03/18/2004 12:00AM

Decision comes down to David's duo


NEW ORLEANS - About a month ago, it looked like trainer Sam David would have a horse for the Gentilly Handicap. Actually, David has two, and the unexpected second horse, Mr. Sam, might be the better of them.

Mr. Sam easily won the prep race for the Gentilly, beating David's other hopeful, Old Lee, by four lengths. The two stablemates and nine others were entered Thursday in the $100,000 Gentilly, a one-mile grass race for Louisiana-bred 3-year-olds.

Old Lee showed turf ability six months ago, finishing second in an open grass maiden race at Louisiana Downs before winning one in his next start. Between turf starts, Old Lee finished third in the Crescent City Derby here and won the $125,000 Louisiana Premier Night Prince at Delta Downs.

Meanwhile, Mr. Sam's career was meandering through allowance and conditioned claiming races, though he broke through with a decent mud victory here in late February. Still, if Mr. Sam and Old Lee had not been coupled in the Gentilly prep, Old Lee would have been the much shorter price. In that prep, Corey Lanerie made a bold bid for the lead on Mr. Sam at the half-mile pole. Mr. Sam took over and ran away to a four-length win.

"I was surprised," David said. "I didn't know he could run with those horses like that."

Mr. Sam's pedigree doesn't tilt much toward turf, but he clearly moved forward on the surface and has a good chance to repeat his last performance. As David points out, though, Old Lee had a difficult trip in his last start and could improve. And this time, bettors must make a call, since the two race uncoupled in the Gentilly.

Others have a chance. Arcus had a strange trip when he lost badly in the allowance prep, but has beaten this type of horse before and handles turf. Katzanova finished third behind Mr. Sam and Old Lee in his turf debut, and Runs With Scissors, an easy maiden winner in his last start, makes his grass debut.

Willard Straight looks for good run in Muniz

Todd Pletcher's dirt horses at Gulfstream Park have been running wild. Sunday, in the $500,000 Mervin Muniz Handicap at Fair Grounds, Pletcher will try to make a dent in the older turf division.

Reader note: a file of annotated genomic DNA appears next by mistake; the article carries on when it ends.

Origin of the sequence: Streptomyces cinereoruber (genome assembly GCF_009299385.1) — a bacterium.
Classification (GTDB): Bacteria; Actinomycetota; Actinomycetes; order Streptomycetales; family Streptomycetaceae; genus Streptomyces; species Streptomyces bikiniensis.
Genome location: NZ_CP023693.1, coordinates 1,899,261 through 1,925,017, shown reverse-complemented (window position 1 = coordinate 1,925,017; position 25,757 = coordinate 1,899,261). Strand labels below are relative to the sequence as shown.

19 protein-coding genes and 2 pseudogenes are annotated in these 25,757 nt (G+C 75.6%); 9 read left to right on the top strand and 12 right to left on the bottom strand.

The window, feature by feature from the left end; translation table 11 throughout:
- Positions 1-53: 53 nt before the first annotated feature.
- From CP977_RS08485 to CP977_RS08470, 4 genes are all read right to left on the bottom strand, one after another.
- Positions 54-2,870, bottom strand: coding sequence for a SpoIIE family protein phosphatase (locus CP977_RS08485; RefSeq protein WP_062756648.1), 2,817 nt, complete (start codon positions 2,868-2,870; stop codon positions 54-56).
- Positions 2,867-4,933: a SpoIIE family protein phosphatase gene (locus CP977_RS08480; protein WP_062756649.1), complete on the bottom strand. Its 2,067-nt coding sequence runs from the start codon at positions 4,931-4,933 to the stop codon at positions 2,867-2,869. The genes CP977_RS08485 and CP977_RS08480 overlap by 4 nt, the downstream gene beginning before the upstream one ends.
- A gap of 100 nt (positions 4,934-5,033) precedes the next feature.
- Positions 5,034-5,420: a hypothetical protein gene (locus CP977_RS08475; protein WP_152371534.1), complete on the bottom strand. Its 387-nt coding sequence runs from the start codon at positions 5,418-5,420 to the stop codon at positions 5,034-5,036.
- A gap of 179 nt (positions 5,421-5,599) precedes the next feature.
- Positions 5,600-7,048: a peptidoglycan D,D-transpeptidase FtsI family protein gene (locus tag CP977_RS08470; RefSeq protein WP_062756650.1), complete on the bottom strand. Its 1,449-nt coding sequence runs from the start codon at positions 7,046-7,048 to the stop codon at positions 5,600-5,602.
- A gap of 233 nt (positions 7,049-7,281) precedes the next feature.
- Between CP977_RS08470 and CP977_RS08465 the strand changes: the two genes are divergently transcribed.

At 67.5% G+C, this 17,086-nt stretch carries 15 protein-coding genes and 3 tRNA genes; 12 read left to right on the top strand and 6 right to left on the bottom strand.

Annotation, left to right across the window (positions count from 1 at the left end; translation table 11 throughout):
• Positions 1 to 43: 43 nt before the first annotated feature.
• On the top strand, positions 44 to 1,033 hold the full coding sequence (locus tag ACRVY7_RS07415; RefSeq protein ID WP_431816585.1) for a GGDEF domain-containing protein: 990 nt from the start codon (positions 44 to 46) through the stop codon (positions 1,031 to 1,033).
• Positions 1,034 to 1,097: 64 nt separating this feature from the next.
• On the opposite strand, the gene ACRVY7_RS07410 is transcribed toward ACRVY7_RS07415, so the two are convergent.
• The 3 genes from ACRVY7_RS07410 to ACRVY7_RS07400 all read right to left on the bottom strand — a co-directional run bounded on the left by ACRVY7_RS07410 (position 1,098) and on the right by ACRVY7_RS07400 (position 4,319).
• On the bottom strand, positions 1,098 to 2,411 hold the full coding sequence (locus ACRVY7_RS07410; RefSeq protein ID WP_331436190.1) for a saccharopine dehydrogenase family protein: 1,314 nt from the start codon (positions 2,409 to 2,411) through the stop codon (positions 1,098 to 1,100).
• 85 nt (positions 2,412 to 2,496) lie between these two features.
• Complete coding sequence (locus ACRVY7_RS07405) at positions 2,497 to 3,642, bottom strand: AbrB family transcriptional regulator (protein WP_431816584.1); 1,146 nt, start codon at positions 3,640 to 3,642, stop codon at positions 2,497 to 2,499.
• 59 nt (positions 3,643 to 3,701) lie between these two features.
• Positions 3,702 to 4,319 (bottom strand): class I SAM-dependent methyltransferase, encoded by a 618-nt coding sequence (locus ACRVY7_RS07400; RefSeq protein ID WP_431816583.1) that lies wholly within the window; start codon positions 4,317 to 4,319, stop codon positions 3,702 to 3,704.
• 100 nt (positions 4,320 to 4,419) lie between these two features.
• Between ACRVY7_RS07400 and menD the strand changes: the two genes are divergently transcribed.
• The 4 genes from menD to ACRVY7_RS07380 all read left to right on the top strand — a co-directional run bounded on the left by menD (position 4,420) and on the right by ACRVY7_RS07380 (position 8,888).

Willard Straight, trained by Pletcher, is one of two or three Florida-based horses scheduled to ship to Fair Grounds on Friday for the Muniz. Silver Tree, trained by Bill Mott, is also coming, and Political Attack is on the fence.

Willard Straight has made nine starts and won five, showing plenty of ability, but his two graded stakes races have produced a seventh-place finish and an 11th. In all fairness, when Willard Straight finished 11th he was beaten 2 1/2 lengths in the Grade 1 Hollywood Derby, and Pletcher says he felt Willard Straight turned in a decent effort.

"I actually thought he ran pretty well," Pletcher said. "It was a totally paceless race. It was twilight, and John Velazqez said he was jumping shadows on the course."

Willard Straight also had an excuse for his loss late last spring in the Grade 3 Jefferson Cup at Churchill Downs, since he came out of the race with a ligament injury that sidelined him for four months. But besides those two losses, and a distant fourth at The Meadowlands, Willard Straight has done little wrong. He made his 4-year-old debut Feb. 20 at Gulfstream, scoring an easy win in a fourth-level allowance race.

"He ran quite well after a layoff," Pletcher said. "It's an ambitious spot, but he's been training so well we thought we'd give him a shot. He's a one-run kind of horse. He'll make his run - it's just a matter of if he's good enough."